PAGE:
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Nature Study Resources, Homeschool Guide Dad - Jim McGinn

By Heather Idoni

Added Monday, February 25, 2008

==========================================================
The Homeschooler's Notebook
Encouragement and Advice for Homeschool Families
==========================================================
Vol. 9 No 16 February 25, 2008
ISSN: 1536-2035
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Copyright (c) 2008 - Heather Idoni, FamilyClassroom.net
==========================================================

Welcome to the Homeschooler's Notebook!
If you like this newsletter, please recommend it to a friend!

~~~~~~~~~~~~~~~~~~~~~~~~~~~~~~~~~~~~~~~~~~~~~~~~~~~


~~~~~~~~~~~~~~~~~~~~~~~~~~~~~~~~~~~~~~~~~~~~~~~~~~~

=================
IN THIS ISSUE:
=================

Guest Article
-- Why Nature Study?
Helpful Tips
-- Homeschool Guide, Jim McGinn
Resource Review
-- Nature Study the Easy Way
Reader Question
-- Homeschooling in Massachusetts
Additional Notes
-- Searchable Archive
-- Our Email Group
-- Sponsorship Information
-- Reprint Information
-- Subscriber Information

=======================
Guest Article
=======================

Why Nature Study?
by Sheila Carroll - Living Books Curriculum

---

What is Nature Study exactly? Is it science outdoors? What place
does it have in a Charlotte Mason homeschool? Why should I bother?

Writing on Nature Study is one of my greatest delights and I will
be doing a series on this topic. My hope is to inspire you and
your children to grab a picnic lunch, a few reference books and
nature journals, and head for the outdoors.

---

The purpose of Nature Study is to develop a deep reverence for
the natural world as God's creation, to build up keen powers of
observation, and to draw great solace and refreshment from nature.

Nature Study is also a beginning point for scientific study.
Albert Einstein, one of the finest minds of the 20th century, said,
"All great science begins with a close observation of nature".

"Years hence when children are old enough to understand that
science itself is in a sense sacred, and demands some sacrifice,
all the common information they have been gathering until then,
and the habits of observation they have acquired, will form an
excellent ground work for a scientific education. In the meantime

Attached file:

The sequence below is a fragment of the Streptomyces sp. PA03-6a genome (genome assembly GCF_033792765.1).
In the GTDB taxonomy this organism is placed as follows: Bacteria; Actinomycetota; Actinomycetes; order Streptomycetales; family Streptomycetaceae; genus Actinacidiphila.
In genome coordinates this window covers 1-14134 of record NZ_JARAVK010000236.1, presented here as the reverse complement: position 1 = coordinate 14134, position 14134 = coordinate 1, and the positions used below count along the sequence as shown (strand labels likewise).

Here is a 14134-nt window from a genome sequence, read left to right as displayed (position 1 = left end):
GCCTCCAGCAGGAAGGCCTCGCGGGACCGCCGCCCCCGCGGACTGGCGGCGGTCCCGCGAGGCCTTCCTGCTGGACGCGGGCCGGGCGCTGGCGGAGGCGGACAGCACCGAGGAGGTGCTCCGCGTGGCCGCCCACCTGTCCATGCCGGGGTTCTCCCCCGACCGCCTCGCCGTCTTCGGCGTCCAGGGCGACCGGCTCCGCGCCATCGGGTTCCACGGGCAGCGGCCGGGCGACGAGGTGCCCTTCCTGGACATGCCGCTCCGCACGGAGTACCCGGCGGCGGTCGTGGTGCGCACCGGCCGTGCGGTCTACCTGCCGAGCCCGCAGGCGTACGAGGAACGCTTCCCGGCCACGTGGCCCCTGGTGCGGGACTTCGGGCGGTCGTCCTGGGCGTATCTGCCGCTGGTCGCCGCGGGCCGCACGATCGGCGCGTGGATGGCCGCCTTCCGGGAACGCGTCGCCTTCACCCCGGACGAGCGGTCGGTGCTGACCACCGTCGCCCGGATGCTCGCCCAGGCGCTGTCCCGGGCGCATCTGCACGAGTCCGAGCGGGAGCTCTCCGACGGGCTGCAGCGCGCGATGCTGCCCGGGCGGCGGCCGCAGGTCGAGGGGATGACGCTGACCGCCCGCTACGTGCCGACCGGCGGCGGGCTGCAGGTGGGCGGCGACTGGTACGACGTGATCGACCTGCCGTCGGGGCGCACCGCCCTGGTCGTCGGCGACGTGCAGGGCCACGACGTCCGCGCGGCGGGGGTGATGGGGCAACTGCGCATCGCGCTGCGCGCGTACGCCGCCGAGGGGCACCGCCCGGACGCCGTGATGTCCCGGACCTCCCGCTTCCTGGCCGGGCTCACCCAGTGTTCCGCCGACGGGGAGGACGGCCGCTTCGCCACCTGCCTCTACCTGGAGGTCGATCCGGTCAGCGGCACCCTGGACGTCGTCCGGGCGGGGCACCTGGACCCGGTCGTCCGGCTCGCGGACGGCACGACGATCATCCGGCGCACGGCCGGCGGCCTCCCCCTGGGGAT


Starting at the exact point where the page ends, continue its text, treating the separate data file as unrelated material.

let them consider the lilies of the field and fowls of the air."
-- "The Charm of Nature Study" by G. Dowton
From a speech to the P.N.E.U., Dublin, May 6th, 1930.

Is time outdoors the same as Nature Study?

Time in the out-of-doors and nature study are related but not the
same. Charlotte Mason taught that a child thrives by spending
many hours in the out-of-doors exploring, playing, imagining.
During this time there is much learning taking place. However,
Nature Study is a time for focused looking, usually directed by
the parent.

Living Books Curriculum recommends scheduling a Nature Study once
or twice a week for no longer than 30 minutes. This includes the
time of observation and an entry into your child's nature journal.
Of course, if there is interest, your child can be encouraged to
do more than this.

Through the study of nature the child learns appreciation and
understanding of natural processes and, most especially, keen
observational skills. To stand quietly and observe an animal or
plant and then to draw (as best one can) its likeness or describe
its parts to an adult, develops clear thought, communication and
assessment. And yet, as valuable as keen skills of observation
are, nature is no mere tool for education. There is something
more than skill to be gained out-of-doors. There is inspiration,
refreshment, and joyous delight. These are no small things for
a child to experience. Such times sow strength for the future
into their young hearts.

Handbook of Nature Study

How do I teach my child about some aspect of nature if I don't
know myself? It is easier than you might imagine. The *Handbook
of Nature Study by Anna Botsford Comstock is a consummate guide
to nature study and is far more than a reference book for looking
up the name of a bird or plant. It is a guided exploration into
almost any of nature's wonders of which you can think. Each topic
has an overview, suggestions for observation, a "leading thought"
which explains what your child (and you!) should grasp from your
study, and suggestions for follow-up questions and activities.

When planning your once or twice a-week Nature Study, read ahead
of time about the particular topic, or simply take the book with
you. Use the index to find the topic you need. Comstock's book
is remarkably universal even if you do not live in a temperate
zone, as many of the studies are of nature plants and animals
found the world over (dandelions, slugs, birds, stars, etc.).

In LBC's 36-week school year each of the four terms has a parti-